This book gives a perspective on machine learning that treats fairness as a central concern rather than an afterthought. We’ll review the practice of machine learning in a way that highlights ethical challenges. We’ll then discuss approaches to mitigate these problems.
We’ve aimed to make the book as broadly accessible as we could, while preserving technical rigor and confronting difficult moral questions that arise in algorithmic decision making.
This book won’t have an all-encompassing formal definition of fairness or a quick technical fix to society’s concerns with automated decisions. Addressing issues of fairness requires carefully understanding the scope and limitations of machine learning tools. This book offers a critical take on current practice of machine learning as well as proposed technical fixes for achieving fairness. It doesn’t offer any easy answers. Nonetheless, we hope you’ll find the book enjoyable and useful in developing a deeper understanding of how to practice machine learning responsibly.
Machine learning has made rapid headway into socio-technical systems ranging from video surveillance to automated resume screening. Simultaneously, there has been heightened public concern about the impact of digital technology on society.
These two trends have led to the rapid emergence of fairness, accountability, transparency in socio-technical systems as a research field. While exciting, this has led to a proliferation of terminology, rediscovery and simultaneous discovery, conflicts between disciplinary perspectives, and other types of confusion.
This book aims to move the conversation forward by synthesizing long-standing bodies of knowledge, such as causal inference, with recent work in the community, sprinkled with a few observations of our own.
How did the book come about?
In the fall semester of 2017, the three authors each taught courses on fairness and ethics in machine learning: Barocas at Cornell, Hardt at Berkeley, and Narayanan at Princeton. We each approached the topic from a different perspective. We also presented two tutorials: Barocas and Hardt at NIPS 2017, and Narayanan at FAT* 2018. This book emerged from the notes we created for these three courses, and is the result of an ongoing dialog between us.
Who is this book for?
We’ve written this book to be useful for multiple audiences. You might be a student or practitioner of machine learning facing ethical concerns in your daily work. You might also be an ethics scholar looking to apply your expertise to the study of emerging technologies. Or you might be a citizen concerned about how automated systems will shape society, and wanting a deeper understanding than you can get from press coverage.
We’ll assume you’re familiar with introductory computer science and algorithms. Knowing how to code isn’t strictly necessary to read the book, but will let you get the most out of it. We’ll also assume you’re familiar with basic statistics and probability. Throughout the book, we’ll include pointers to introductory material on these topics.
On the other hand, you don’t need any knowledge of machine learning to read this book: we’ve included an appendix that introduces basic machine learning concepts. We’ve also provided a basic discussion of the philosophical and legal concepts underlying fairness.These haven’t yet been released.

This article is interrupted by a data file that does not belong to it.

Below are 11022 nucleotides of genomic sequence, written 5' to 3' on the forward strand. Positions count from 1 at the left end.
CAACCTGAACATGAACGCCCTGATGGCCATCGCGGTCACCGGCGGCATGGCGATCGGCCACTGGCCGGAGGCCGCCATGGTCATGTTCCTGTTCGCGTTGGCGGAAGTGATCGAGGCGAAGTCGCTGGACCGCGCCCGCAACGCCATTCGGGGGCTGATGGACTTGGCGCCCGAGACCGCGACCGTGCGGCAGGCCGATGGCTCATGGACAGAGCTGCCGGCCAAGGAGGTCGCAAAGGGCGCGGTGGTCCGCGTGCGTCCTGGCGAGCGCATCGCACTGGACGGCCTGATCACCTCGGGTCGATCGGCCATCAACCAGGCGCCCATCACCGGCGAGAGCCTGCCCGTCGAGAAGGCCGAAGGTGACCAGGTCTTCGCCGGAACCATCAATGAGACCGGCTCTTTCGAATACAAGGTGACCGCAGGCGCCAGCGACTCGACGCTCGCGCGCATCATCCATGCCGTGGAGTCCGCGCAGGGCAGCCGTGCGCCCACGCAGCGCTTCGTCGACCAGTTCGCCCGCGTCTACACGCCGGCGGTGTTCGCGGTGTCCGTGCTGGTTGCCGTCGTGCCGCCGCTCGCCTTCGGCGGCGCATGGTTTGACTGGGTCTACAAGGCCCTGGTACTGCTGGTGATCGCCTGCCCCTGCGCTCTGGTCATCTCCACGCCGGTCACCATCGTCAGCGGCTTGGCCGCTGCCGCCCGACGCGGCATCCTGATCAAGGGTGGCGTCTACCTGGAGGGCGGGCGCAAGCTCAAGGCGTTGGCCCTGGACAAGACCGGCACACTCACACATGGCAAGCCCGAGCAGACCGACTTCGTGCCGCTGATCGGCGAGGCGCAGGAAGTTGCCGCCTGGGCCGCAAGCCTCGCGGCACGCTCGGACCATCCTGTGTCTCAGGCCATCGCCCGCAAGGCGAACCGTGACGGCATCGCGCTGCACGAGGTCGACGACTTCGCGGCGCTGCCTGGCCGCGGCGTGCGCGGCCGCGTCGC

What’s in this book?
This book is intentionally narrow in scope: you can see an outline here. Most of the book is about fairness, but we include a chapterThis chapter hasn’t yet been released. that touches upon a few related concepts: privacy, interpretability, explainability, transparency, and accountability. We omit vast swaths of ethical concerns about machine learning and artificial intelligence, including labor displacement due to automation, adversarial machine learning, and AI safety.
Similarly, we discuss fairness interventions in the narrow sense of fair decision-making. We acknowledge that interventions may take many other forms: setting better policies, reforming institutions, or upending the basic structures of society.
A narrow framing of machine learning ethics might be tempting to technologists and businesses as a way to focus on technical interventions while sidestepping deeper questions about power and accountability. We caution against this temptation. For example, mitigating racial disparities in the accuracy of face recognition systems, while valuable, is no substitute for a debate about whether such systems should be deployed in public spaces and what sort of oversight we should put into place.
Thanks and acknowledgements
This book wouldn’t have been possible without the profound contributions of our collaborators and the community at large.
We are grateful to our students for their active participation in pilot courses at Berkeley, Cornell, and Princeton. Thanks in particular to Claudia Roberts for lecture notes of the Princeton course.
Special thanks to Katherine Yen for editorial and technical help with the book.
Moritz Hardt is indebted to Cynthia Dwork for introducing him to the topic of this book during a formative internship in 2010.
We benefitted from substantial discussions, feedback and comments from Rediet Abebe, Andrew Brunskill, Aylin Caliskan, Frances Ding, Michaela Hardt, Lily Hu, Ben Hutchinson, Lauren Kaplan, Niki Kilbertus, Kathy Kleiman, Issa Kohler-Hausmann, Eric Lawrence, Zachary Lipton, Lydia T. Liu, John Miller, Smitha Milli, Shira Mitchell, Robert Netzorg, Juan Carlos Perdomo, Claudia Roberts, Olga Russakovsky, Matthew J. Salganik, Carsten Schwemmer, Ludwig Schmidt, Matthew Sun, Angelina Wang, Annette Zimmermann, Tijana Zrnic.